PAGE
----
Grondal says he hopes these references to reality will get players interested in the actual war itself. "To tell the whole story of World War I would probably be a little bit too complex," he says, and he's right — if historians still can't pin down all the causes of the First World War, how could a mass-market video game? But although Battlefield 1 won't be your own personal history tutor, Grondal says DICE will give relevant context, a process the new single-player trailer will be done with relatable characters on the ground in some of World War I's major war zones.
It's not clear yet who exactly you'll be playing in that single-player mode, but you'll have a choice of one of four classes in Battlefield 1's multiplayer: assault, medic, support, and scout. Grondal explains how DICE fine-tunes these archetypes. "We're trying to give each class a range that it's best at. The assault class is best at taking out vehicles but the drawback is that he has to be close, while the medic has a bit more range, allowing him to run up and heal his teammates without having to be exactly on the frontlines. The support class plays further back, and the scout even further."
Series stalwarts who got to sample each of these classes during Battlefield 1's beta will have noticed that the new game's classes felt more rigid and specialized than those found in recent Battlefield games. Grondal says this was a conscious shift for DICE's new shooter. "The classes in Battlefield 4 shared a lot of the same weapons and were efficient at all ranges," he explains. "I wouldn't say it was the wrong choice for Battlefield 4, but we looked at it for Battlefield 1 and said we either skip classes altogether, or make them stronger. We decided to make it more Battlefield, and make the classes count."
That means that Battlefield 1's soldiers have to choose their fights carefully. I lost track of the times during the game's beta that I found myself face-to-track with a tank, only to remember I was playing as a medic, and could only slap the behemoth with bandages. I'm not the only one who kept losing fights with tanks during the beta — message boards echoed with player grumbles — so I ask Grondal if DICE is going to reduce their effectiveness in the final game.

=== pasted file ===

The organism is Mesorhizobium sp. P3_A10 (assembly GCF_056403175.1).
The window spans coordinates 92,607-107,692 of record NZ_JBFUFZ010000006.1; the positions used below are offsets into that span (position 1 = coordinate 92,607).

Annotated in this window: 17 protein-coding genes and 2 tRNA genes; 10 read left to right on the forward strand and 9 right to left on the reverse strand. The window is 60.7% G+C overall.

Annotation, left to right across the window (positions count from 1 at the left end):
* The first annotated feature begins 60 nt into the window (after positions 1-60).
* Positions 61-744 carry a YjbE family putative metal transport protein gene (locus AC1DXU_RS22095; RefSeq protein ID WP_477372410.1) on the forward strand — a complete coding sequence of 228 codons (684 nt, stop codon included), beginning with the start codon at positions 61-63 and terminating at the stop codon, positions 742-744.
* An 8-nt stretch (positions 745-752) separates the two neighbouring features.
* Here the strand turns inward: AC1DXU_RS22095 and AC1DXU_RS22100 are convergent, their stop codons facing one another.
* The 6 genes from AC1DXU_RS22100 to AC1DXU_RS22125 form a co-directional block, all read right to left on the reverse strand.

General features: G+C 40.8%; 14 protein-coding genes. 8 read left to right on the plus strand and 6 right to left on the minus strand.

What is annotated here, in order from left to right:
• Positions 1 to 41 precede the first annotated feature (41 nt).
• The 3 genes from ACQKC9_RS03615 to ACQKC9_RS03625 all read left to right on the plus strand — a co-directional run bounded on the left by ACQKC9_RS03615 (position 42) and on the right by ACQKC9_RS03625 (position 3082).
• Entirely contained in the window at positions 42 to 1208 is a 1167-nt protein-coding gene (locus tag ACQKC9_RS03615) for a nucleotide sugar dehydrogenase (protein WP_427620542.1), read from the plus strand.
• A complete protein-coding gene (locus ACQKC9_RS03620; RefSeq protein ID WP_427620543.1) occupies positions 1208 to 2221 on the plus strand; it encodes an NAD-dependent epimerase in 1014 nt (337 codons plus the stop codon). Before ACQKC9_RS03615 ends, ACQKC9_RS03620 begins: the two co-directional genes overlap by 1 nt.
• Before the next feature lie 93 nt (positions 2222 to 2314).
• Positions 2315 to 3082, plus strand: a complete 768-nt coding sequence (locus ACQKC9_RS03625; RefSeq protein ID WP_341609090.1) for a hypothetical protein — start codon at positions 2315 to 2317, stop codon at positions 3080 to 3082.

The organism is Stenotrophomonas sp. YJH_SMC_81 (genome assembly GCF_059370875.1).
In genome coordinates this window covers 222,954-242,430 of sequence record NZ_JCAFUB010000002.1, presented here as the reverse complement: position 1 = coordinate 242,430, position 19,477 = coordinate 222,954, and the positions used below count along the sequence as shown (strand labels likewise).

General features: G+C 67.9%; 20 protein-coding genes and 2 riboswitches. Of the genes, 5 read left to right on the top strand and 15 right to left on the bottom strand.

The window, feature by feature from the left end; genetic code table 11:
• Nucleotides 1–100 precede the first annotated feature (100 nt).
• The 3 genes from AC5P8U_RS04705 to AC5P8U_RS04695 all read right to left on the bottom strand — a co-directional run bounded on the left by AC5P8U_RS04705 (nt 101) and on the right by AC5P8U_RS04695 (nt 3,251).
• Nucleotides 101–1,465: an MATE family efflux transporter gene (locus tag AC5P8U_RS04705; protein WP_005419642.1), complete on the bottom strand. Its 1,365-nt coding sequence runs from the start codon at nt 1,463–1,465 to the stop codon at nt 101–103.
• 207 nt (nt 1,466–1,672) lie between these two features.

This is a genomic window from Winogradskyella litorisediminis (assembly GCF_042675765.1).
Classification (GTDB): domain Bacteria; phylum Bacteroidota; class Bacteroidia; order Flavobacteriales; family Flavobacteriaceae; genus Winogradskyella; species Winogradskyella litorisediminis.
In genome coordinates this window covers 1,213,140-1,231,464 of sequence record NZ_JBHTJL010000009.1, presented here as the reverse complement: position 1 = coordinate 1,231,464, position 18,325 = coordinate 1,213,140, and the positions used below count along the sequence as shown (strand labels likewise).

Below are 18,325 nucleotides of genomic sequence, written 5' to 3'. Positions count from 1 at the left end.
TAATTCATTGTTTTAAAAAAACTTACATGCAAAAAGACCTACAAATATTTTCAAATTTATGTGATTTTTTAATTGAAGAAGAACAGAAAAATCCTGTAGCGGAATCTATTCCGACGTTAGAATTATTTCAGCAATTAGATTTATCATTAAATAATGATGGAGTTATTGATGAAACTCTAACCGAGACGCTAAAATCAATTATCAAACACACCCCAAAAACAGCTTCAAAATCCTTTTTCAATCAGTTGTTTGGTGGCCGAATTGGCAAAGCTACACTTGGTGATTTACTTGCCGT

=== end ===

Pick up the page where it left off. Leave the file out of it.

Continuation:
"We know things were wonky in the beta."
"There are balance tweaks we have to make. We knew that things were a bit wonky in the beta, but we really wanted to get some feedback on it. Also the fact that this map was open didn't help: we knew that tanks were powerful but this open map emphasized their power." Grondal says the armored vehicles would have had a different feel on a different map, but won't commit to defanging them completely. "Tanks should be powerful, they should be a thing you're afraid of," he says. "In previous Battlefields they became something everyone would just swarm in on and hammer down, perhaps a little too easily."
Grondal picks out the single-seater light tank as a target of DICE's recalibrations, but notes that multi-seater craft like the landship require effective teamwork to use, something the studio is trying to push in Battlefield 1. "We feel like there's more teamplay components," he says, with the heavy tank, armored train, and bomber all requiring multi-person crews to turn them into truly deadly killing machines.
That's fair: huge moving metal boxes bristling with guns and packed with soldiers should be powerful, should be something you run away from. It's that panic, that fight-or-flight, that split-second decision that might have you pulling victory from the jaws of defeat, and coming away with another one of those Battlefield stories.
Battlefield 1 is out on PC, PlayStation 4, and Xbox One on October 21st.